I know it maybe it smells a little of DRM, but is anybody considering signed executables/modules.
I know RPM based distros are alread doing this type of thing as far as installing packages.
I think having the system refuse to run anything that might be suspect would be a very good way to increase security, and prevent rootkits in the first place, plus changed binaries would no longer match their signature, so rootkit versions of programs would spit out security violations instead of running.
As long as there is a secure way for adminstrator/user to resign an executable, or import/create new keys. Plus safeguard against executables detecting how they are signed (I'm not sure how this would be done) to avoid DRM like fuctionality.
There would also be levels of signature so an executable signed by a user could only be run by that user, but root would be able to sign for the systems of course the private key would have to be on the system for this to work. It would be the same for importing keys. Root could import for all, and users would import for themselves. Or a particular account other than root could be configured to skip signature tests for developers.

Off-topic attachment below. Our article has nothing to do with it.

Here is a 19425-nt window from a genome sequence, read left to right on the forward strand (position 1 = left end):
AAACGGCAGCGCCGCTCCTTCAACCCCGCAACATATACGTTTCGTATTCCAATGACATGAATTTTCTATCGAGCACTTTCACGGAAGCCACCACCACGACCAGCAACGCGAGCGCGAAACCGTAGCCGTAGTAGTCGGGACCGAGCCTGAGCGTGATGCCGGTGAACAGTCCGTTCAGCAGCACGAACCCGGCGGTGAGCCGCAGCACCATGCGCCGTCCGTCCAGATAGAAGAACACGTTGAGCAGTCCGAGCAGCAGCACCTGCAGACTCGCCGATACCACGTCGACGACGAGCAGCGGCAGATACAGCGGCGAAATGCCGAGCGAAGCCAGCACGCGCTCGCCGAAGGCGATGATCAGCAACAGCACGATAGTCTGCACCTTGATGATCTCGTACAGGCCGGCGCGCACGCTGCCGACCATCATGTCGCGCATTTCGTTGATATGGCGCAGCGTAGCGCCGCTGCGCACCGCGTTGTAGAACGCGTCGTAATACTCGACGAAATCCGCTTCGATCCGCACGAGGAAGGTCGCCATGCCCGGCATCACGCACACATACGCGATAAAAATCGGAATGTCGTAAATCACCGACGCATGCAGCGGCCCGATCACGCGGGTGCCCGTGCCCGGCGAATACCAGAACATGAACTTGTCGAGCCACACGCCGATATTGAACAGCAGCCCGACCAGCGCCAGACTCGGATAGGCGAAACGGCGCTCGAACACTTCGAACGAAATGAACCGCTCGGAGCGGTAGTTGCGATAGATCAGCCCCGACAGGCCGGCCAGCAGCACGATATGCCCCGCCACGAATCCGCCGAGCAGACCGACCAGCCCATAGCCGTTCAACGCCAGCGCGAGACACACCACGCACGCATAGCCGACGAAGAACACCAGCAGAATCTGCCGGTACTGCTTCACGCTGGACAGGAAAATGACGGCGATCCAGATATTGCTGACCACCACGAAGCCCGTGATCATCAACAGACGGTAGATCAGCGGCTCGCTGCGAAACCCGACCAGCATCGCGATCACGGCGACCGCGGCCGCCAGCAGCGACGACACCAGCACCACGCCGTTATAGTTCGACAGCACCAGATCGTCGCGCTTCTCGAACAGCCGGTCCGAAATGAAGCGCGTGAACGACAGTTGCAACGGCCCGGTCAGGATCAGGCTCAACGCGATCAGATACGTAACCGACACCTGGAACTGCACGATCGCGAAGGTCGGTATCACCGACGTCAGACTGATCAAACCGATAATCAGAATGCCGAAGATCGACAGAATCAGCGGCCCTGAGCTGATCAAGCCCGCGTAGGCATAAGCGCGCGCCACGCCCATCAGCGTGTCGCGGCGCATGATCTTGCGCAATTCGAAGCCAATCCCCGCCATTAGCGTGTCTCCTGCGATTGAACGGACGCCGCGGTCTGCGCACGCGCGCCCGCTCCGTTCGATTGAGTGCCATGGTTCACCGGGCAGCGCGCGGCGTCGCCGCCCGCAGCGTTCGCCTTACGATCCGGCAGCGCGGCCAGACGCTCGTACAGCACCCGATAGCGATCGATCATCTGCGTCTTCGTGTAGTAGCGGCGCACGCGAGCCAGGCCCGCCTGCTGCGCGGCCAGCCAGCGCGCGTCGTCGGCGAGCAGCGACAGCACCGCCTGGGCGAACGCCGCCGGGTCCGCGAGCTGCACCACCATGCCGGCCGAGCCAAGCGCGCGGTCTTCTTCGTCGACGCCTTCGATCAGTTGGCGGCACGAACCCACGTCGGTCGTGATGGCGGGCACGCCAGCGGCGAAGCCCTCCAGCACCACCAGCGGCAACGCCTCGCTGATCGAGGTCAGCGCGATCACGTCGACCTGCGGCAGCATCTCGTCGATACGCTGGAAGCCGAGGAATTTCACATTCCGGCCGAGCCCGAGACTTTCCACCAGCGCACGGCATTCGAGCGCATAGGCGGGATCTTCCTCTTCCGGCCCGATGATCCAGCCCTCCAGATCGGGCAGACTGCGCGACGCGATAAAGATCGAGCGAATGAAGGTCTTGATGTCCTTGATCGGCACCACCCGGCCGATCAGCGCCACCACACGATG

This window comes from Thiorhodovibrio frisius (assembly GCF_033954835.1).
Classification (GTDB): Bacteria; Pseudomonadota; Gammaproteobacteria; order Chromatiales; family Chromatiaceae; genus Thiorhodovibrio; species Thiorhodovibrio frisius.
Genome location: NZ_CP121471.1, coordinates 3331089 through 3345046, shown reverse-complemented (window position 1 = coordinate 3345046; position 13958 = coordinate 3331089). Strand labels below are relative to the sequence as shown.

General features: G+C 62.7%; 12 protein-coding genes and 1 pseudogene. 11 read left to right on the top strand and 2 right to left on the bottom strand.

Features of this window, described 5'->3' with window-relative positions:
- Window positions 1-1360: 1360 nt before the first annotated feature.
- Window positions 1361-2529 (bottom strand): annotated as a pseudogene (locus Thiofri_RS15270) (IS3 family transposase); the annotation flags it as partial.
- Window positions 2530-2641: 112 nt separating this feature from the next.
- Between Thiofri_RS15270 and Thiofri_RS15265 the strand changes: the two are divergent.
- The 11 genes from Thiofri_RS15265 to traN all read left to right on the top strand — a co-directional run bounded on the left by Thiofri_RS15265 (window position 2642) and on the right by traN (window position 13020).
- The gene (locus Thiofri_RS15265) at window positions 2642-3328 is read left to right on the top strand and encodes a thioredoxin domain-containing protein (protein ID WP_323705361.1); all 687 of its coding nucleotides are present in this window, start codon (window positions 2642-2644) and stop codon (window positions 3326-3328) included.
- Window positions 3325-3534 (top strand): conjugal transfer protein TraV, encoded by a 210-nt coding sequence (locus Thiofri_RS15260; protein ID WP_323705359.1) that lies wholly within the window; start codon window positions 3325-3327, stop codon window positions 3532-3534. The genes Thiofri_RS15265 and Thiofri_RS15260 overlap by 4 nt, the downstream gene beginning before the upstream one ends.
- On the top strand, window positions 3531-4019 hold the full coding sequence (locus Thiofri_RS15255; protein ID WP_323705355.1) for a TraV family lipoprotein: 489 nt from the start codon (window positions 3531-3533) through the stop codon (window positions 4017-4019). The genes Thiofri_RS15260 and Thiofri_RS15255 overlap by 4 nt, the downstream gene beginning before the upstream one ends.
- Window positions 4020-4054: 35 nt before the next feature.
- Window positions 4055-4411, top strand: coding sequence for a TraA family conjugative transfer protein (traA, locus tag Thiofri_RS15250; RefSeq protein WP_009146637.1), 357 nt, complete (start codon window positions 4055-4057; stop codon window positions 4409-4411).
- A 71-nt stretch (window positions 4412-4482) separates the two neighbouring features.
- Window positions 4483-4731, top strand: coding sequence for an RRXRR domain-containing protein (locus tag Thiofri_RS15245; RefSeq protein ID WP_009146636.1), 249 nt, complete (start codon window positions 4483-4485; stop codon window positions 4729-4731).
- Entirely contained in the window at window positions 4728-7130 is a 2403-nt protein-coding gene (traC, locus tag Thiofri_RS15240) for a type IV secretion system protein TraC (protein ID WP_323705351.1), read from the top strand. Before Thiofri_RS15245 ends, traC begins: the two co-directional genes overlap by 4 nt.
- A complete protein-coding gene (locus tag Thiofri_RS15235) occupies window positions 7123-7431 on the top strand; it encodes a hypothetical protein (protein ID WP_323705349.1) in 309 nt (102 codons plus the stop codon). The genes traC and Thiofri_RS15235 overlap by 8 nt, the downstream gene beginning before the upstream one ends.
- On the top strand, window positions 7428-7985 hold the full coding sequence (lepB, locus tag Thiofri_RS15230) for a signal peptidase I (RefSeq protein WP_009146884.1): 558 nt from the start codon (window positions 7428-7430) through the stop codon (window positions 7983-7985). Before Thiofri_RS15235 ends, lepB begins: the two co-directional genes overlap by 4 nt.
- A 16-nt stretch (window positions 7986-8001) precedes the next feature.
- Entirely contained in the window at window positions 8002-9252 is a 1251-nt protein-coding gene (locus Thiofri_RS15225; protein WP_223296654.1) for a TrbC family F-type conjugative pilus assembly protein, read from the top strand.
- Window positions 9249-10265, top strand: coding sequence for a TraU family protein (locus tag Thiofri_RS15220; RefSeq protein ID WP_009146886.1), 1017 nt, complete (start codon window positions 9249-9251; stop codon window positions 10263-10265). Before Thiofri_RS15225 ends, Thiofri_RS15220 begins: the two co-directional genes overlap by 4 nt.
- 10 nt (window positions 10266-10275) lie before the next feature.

Also if a system needed extra security, all signing/importing could be disabled in such a way it can not be reconfigured without booting single user.
So is this even a good option? Is there to much overhead with all this signature checking? Is it imposible to stop this from being used for DRM. How would this work for non-binary languese (shell, perl, etc)
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